VHS Articles

2 VHS Op-Ed Letters and other VHS information from BCLF

Item 1:

Fish Virus Threatens County Lakes and Streams

Jim Brakken, Bayfield County Lakes Forum President
Wisconsin Conservation Congress DelegateWisconsin Association of Lakes Past President

To the Editor: 
Viral Hemorrhagic Septicemia, also called VHS has been found in Wisconsin waters. It is the latest, and arguably the worst potential threat to Wisconsin’s fishery, aquaculture and tourism industries. This fish disease can spread from one waterbody to another on boats, trailers, in minnow buckets, live wells and in bilges. The Bayfield County Lakes Forum is very concerned and is working to protect our lakes and streams from this disease.

VHS has caused massive fish kills in the eastern Great Lakes, killing game fish and pan fish including musky, walleye, bass, bluegill, crappie, northern and trout. It also affects rough fish and minnows. Many of the experts are concerned that VHS may result in fish kills as high as 80% in infected lakes and that it might take decades for a lake or stream to recover after infection. Others believe the disease may develop into a cycle of fish kills that occur on a regular basis. All agree that it is a disturbing threat and that we need to do all we can to keep VHS out of our inland waters if we hope to keep our healthy fishery.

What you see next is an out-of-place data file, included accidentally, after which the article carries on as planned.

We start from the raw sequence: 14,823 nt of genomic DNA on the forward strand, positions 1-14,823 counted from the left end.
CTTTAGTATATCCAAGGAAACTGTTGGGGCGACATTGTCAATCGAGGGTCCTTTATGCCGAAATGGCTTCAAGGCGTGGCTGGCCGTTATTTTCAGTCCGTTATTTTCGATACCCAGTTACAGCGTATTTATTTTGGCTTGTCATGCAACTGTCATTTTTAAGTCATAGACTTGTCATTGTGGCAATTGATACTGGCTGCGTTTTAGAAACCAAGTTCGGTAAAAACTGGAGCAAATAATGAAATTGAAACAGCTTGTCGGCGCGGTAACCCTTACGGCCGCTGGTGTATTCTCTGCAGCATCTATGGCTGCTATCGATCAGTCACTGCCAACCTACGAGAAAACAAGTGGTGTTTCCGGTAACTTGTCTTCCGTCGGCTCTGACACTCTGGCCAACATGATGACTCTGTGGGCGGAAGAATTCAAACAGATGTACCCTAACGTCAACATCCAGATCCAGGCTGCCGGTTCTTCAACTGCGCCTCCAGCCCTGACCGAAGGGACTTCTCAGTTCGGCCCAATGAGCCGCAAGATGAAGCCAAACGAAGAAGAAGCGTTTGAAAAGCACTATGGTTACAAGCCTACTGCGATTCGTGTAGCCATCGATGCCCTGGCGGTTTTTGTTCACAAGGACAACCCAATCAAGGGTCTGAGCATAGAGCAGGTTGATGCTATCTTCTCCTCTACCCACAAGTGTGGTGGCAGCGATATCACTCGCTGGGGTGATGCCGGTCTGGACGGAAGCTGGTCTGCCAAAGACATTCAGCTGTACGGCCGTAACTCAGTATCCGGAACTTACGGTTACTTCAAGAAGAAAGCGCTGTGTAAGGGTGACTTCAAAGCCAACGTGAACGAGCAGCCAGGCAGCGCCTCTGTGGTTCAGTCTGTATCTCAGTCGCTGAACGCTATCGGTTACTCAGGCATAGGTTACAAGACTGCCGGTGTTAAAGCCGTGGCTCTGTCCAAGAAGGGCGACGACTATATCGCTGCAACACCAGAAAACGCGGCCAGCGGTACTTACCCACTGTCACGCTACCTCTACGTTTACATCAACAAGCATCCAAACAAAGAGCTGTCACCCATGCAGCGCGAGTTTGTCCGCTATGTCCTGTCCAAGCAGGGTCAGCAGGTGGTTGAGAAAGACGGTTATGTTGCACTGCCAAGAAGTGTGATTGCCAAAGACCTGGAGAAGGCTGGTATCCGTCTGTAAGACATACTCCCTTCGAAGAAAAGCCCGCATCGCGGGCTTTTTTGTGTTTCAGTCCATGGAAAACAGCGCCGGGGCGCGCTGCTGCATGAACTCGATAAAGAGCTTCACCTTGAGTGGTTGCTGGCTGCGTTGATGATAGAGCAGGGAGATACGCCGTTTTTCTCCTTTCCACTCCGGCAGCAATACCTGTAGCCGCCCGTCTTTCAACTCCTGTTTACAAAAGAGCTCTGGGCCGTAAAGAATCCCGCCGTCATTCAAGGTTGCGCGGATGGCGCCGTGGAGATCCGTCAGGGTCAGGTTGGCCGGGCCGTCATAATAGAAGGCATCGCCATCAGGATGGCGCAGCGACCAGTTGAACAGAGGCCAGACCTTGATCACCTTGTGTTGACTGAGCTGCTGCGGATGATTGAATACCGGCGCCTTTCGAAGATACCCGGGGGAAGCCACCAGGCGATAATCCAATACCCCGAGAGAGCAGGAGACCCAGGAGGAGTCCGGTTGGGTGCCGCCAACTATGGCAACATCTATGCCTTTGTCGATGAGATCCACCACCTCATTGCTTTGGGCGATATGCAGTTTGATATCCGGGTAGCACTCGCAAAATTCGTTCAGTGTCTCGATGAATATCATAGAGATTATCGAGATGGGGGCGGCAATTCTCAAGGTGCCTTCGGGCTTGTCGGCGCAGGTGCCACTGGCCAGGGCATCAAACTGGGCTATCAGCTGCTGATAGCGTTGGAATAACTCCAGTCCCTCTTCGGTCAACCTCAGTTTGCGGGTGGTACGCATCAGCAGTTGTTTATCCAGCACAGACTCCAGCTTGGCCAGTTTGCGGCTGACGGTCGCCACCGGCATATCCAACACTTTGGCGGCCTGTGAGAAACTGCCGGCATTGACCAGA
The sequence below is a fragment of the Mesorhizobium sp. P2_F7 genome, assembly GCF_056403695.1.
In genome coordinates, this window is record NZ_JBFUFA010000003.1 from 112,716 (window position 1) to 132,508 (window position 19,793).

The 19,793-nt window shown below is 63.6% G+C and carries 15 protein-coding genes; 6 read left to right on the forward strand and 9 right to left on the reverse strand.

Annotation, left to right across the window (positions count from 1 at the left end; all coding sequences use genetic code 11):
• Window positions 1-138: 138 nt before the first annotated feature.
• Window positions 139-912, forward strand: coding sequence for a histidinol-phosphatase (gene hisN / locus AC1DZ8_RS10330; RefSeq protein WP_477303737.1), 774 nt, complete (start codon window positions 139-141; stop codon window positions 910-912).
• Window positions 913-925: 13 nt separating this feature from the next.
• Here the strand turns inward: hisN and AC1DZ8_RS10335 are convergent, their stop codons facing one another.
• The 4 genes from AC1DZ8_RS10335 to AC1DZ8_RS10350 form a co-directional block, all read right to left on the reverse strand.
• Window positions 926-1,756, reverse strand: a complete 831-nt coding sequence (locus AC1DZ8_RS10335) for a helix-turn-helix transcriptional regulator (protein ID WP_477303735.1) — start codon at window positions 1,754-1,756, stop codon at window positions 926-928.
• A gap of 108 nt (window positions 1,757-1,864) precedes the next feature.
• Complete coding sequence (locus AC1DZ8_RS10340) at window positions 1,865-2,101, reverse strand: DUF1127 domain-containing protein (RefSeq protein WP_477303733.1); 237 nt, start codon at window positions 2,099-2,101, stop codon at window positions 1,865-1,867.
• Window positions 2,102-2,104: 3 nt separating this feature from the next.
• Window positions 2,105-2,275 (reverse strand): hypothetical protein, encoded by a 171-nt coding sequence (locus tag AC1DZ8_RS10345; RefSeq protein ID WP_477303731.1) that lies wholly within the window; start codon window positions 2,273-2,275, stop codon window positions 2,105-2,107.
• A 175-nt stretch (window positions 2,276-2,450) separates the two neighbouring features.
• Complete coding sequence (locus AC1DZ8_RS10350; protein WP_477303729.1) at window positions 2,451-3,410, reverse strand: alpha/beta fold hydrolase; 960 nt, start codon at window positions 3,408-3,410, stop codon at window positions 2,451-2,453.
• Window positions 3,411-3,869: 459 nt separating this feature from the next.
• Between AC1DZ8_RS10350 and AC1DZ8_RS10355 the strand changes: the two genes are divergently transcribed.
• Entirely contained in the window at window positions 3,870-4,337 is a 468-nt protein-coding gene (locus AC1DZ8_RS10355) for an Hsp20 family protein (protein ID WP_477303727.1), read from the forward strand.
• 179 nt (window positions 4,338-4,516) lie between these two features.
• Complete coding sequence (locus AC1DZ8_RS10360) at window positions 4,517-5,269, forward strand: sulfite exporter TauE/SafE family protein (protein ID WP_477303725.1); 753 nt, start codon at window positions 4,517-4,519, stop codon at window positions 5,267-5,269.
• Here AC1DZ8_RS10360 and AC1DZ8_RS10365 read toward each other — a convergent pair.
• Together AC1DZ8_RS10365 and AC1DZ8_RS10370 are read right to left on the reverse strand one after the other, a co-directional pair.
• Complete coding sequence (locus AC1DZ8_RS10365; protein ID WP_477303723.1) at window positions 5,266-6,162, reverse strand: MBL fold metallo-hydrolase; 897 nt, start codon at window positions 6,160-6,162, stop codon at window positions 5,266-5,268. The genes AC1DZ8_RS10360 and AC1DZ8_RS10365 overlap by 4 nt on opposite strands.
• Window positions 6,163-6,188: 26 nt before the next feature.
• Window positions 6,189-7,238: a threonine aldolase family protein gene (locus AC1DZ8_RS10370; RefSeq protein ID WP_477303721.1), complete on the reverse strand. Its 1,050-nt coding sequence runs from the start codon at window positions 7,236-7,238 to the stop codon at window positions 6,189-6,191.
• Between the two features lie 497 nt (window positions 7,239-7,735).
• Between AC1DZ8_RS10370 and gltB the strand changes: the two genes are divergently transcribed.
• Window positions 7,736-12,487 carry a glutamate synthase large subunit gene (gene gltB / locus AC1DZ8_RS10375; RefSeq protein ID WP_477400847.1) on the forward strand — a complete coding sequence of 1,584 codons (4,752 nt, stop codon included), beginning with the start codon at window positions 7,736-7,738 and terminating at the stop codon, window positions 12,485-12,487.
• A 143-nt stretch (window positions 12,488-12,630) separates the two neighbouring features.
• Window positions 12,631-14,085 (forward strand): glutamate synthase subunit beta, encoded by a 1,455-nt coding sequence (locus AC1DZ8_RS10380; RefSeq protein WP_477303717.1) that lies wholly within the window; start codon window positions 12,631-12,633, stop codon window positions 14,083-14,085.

Case in point: Estimates are that VHS has killed off 80% of the largest muskies in Lake St. George, a renowned musky water. Biologists feel it will be four decades before the fishery returns to its previous quality, if ever.

According to (dnr.wi.gov/fish/documents/vhs_factsheet.pdf), the DNR fact sheet on VHS ‘Infected fish shed the virus in their urine and reproductive fluids. The blood vessels become weak, causing hemorrhages in the internal organs, muscles and skin. Fish can also become infected when they eat an infected fish. VHS virus can remain infective up to 14 days in water.’ Infected fish often show bleeding through the skin and swollen eyes.